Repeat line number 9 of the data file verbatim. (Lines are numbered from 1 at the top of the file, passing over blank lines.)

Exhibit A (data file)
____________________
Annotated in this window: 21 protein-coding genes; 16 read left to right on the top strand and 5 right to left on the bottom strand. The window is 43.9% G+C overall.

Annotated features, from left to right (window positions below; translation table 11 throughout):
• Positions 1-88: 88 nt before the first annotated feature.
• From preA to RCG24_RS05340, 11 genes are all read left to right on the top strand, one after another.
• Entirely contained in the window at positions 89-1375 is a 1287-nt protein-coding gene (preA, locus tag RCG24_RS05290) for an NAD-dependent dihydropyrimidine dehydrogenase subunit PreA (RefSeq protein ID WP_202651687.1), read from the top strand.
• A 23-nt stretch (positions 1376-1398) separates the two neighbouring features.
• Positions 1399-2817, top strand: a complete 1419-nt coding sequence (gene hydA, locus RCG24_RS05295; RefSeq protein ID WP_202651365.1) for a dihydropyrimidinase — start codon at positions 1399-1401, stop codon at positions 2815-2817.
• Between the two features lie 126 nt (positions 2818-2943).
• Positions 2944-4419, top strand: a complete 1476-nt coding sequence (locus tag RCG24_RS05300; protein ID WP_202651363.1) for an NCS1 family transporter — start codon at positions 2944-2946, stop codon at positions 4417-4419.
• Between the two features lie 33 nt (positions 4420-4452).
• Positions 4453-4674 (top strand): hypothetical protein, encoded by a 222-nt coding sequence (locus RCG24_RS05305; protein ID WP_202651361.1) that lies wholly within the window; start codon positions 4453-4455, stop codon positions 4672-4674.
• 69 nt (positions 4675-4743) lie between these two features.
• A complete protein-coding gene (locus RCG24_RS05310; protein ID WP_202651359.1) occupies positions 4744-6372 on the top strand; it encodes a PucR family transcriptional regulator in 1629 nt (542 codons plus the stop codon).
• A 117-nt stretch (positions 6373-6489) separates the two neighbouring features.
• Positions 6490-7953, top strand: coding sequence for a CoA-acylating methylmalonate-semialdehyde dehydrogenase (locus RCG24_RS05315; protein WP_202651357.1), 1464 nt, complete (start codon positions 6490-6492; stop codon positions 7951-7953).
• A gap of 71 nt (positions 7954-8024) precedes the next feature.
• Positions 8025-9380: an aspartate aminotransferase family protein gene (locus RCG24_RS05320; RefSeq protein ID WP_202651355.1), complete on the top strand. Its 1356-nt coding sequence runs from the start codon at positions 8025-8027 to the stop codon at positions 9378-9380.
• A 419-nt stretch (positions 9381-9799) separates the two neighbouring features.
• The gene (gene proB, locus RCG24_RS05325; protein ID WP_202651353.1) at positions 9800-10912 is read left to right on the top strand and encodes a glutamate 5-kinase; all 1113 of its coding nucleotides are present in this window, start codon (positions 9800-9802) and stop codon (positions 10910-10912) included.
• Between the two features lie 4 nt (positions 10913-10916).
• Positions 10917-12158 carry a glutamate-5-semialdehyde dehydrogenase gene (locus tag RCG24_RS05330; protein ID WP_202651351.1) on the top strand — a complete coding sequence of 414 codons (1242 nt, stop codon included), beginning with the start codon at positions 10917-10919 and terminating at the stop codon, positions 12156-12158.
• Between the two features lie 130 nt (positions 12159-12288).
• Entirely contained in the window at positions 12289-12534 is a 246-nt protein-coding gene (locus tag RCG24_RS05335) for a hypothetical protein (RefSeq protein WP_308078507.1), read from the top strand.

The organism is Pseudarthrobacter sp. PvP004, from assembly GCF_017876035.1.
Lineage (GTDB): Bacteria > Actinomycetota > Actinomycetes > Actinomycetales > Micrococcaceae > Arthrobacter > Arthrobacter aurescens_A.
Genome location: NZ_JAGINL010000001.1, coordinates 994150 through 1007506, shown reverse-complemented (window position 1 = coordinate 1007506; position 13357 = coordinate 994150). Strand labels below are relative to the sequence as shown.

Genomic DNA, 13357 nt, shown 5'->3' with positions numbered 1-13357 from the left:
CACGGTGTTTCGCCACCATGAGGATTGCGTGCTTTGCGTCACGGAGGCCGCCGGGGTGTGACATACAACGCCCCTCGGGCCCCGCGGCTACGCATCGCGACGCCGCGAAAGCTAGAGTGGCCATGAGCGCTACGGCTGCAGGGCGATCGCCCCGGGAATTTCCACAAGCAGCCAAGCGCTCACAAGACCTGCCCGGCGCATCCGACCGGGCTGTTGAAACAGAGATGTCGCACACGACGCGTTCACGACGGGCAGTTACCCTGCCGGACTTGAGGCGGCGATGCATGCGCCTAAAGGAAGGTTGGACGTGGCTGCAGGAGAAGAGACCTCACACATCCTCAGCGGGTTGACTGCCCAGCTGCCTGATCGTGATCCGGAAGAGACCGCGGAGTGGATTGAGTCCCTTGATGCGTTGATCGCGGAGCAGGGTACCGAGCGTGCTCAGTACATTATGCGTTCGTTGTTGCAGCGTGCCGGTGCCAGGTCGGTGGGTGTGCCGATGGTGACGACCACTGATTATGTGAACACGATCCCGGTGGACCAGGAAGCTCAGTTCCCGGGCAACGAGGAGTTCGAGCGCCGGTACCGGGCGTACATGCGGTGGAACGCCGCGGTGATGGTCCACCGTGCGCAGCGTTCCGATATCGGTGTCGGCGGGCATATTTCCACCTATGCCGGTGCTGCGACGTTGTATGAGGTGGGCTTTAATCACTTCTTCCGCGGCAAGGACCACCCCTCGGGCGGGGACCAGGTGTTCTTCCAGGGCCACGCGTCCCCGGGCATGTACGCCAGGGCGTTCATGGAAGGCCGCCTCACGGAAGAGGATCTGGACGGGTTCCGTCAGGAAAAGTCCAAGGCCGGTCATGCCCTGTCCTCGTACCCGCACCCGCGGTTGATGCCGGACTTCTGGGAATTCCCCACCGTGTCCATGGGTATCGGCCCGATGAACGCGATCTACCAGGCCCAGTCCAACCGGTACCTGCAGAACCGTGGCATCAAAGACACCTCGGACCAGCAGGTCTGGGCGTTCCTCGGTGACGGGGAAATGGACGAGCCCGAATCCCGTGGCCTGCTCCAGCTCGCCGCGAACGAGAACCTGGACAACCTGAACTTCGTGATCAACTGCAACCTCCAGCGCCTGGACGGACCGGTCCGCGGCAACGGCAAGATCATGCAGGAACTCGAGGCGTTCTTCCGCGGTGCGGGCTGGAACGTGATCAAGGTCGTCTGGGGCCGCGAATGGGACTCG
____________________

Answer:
• Positions 2944-4419, top strand: a complete 1476-nt coding sequence (locus tag RCG24_RS05300; protein ID WP_202651363.1) for an NCS1 family transporter — start codon at positions 2944-2946, stop codon at positions 4417-4419.